Issue compiled and edited by Paul Parham, Joanna Waldock, George Christophides and Edwin Michael
Vector-borne diseases (VBDs), such as malaria, Chagas disease and helminth infections, have a huge impact on human health in the developing world, while emerging and resurgent diseases, such as dengue, West Nile disease and chikungunya, are also increasing in prevalence and distribution. The spread of disease vectors into temperate regions (including Europe) will cause significant public health issues if disease importation occurs. Developing new tools to better map vectors and disease, assess risk and plan public health interventions is therefore extremely important for tackling these diseases.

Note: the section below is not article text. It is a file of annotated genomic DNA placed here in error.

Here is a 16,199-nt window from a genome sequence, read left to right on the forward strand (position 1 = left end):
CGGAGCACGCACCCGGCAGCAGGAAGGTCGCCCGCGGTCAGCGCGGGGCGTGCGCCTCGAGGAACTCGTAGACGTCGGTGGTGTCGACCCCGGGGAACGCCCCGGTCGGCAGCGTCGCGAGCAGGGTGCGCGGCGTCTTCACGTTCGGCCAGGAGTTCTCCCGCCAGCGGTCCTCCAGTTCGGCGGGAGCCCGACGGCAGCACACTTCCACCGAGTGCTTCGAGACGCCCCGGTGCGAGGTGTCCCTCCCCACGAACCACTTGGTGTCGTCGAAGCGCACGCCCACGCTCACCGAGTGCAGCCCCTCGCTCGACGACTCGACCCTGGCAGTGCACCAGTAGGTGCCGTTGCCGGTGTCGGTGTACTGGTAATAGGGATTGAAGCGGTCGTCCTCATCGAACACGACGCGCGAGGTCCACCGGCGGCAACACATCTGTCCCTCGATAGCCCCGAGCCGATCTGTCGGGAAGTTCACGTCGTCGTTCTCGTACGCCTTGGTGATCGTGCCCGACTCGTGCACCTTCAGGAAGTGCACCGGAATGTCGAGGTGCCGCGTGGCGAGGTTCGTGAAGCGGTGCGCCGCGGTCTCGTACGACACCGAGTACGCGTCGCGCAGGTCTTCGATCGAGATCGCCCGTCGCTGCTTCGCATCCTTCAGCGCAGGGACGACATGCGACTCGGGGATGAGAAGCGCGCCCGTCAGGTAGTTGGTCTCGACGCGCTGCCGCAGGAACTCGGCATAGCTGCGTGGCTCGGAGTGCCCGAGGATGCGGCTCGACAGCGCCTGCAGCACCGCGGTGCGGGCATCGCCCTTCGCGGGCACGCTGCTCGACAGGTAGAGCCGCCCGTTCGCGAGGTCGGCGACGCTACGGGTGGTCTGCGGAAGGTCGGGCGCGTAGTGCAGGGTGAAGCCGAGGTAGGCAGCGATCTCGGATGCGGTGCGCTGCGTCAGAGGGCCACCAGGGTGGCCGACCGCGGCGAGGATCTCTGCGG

In this issue, we report the latest findings on how a range of epidemiological, environmental and socioeconomic factors are likely to govern the future impact of VBDs and assess the challenges in disentangling these factors. Key results include the importance of biodiversity and evolution in emerging VBDs, evidence for the link between climate warming and tick-borne diseases, the need to strengthen global efforts to reduce VBD burden, the importance of climate on future cost-effectiveness of current interventions against malaria, predicted shifts in the distribution of mosquitoes that transmit dengue and chikungunya, projected changes in onchocerciasis cases in certain regions of Africa, and the importance of modelling in guiding future public health policy decisions.
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